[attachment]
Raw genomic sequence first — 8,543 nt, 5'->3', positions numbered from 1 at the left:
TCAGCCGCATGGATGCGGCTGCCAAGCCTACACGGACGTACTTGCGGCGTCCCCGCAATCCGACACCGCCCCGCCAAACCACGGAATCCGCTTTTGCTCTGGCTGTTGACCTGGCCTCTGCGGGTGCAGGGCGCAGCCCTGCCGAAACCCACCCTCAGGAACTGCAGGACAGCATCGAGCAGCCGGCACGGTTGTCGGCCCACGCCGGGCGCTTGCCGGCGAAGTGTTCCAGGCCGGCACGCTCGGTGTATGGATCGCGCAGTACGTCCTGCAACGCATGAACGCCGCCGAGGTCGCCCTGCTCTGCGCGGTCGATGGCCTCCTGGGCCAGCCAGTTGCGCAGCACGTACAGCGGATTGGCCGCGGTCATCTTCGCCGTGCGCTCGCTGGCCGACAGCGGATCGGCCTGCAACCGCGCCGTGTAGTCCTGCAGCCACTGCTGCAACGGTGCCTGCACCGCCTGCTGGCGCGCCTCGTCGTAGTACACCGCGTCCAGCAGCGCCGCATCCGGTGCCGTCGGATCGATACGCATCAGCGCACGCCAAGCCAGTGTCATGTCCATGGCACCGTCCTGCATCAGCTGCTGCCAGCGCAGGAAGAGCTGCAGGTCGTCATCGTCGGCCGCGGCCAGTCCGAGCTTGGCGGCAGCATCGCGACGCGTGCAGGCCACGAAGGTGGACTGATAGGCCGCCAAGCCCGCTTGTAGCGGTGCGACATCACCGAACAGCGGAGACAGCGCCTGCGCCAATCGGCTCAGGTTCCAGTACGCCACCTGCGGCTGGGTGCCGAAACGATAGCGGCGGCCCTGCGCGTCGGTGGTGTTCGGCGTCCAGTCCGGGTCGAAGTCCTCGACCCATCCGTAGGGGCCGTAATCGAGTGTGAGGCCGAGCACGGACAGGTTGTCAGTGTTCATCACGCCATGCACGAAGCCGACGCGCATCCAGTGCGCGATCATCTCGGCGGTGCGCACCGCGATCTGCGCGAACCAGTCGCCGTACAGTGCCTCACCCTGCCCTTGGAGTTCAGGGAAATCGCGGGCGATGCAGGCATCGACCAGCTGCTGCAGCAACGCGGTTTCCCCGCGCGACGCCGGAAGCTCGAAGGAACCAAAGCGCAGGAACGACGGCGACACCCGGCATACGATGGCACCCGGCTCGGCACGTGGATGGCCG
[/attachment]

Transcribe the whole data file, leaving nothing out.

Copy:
Raw genomic sequence first — 8,543 nt, 5'->3', positions numbered from 1 at the left:
TCAGCCGCATGGATGCGGCTGCCAAGCCTACACGGACGTACTTGCGGCGTCCCCGCAATCCGACACCGCCCCGCCAAACCACGGAATCCGCTTTTGCTCTGGCTGTTGACCTGGCCTCTGCGGGTGCAGGGCGCAGCCCTGCCGAAACCCACCCTCAGGAACTGCAGGACAGCATCGAGCAGCCGGCACGGTTGTCGGCCCACGCCGGGCGCTTGCCGGCGAAGTGTTCCAGGCCGGCACGCTCGGTGTATGGATCGCGCAGTACGTCCTGCAACGCATGAACGCCGCCGAGGTCGCCCTGCTCTGCGCGGTCGATGGCCTCCTGGGCCAGCCAGTTGCGCAGCACGTACAGCGGATTGGCCGCGGTCATCTTCGCCGTGCGCTCGCTGGCCGACAGCGGATCGGCCTGCAACCGCGCCGTGTAGTCCTGCAGCCACTGCTGCAACGGTGCCTGCACCGCCTGCTGGCGCGCCTCGTCGTAGTACACCGCGTCCAGCAGCGCCGCATCCGGTGCCGTCGGATCGATACGCATCAGCGCACGCCAAGCCAGTGTCATGTCCATGGCACCGTCCTGCATCAGCTGCTGCCAGCGCAGGAAGAGCTGCAGGTCGTCATCGTCGGCCGCGGCCAGTCCGAGCTTGGCGGCAGCATCGCGACGCGTGCAGGCCACGAAGGTGGACTGATAGGCCGCCAAGCCCGCTTGTAGCGGTGCGACATCACCGAACAGCGGAGACAGCGCCTGCGCCAATCGGCTCAGGTTCCAGTACGCCACCTGCGGCTGGGTGCCGAAACGATAGCGGCGGCCCTGCGCGTCGGTGGTGTTCGGCGTCCAGTCCGGGTCGAAGTCCTCGACCCATCCGTAGGGGCCGTAATCGAGTGTGAGGCCGAGCACGGACAGGTTGTCAGTGTTCATCACGCCATGCACGAAGCCGACGCGCATCCAGTGCGCGATCATCTCGGCGGTGCGCACCGCGATCTGCGCGAACCAGTCGCCGTACAGTGCCTCACCCTGCCCTTGGAGTTCAGGGAAATCGCGGGCGATGCAGGCATCGACCAGCTGCTGCAGCAACGCGGTTTCCCCGCGCGACGCCGGAAGCTCGAAGGAACCAAAGCGCAGGAACGACGGCGACACCCGGCATACGATGGCACCCGGCTCGGCACGTGGATGGCCG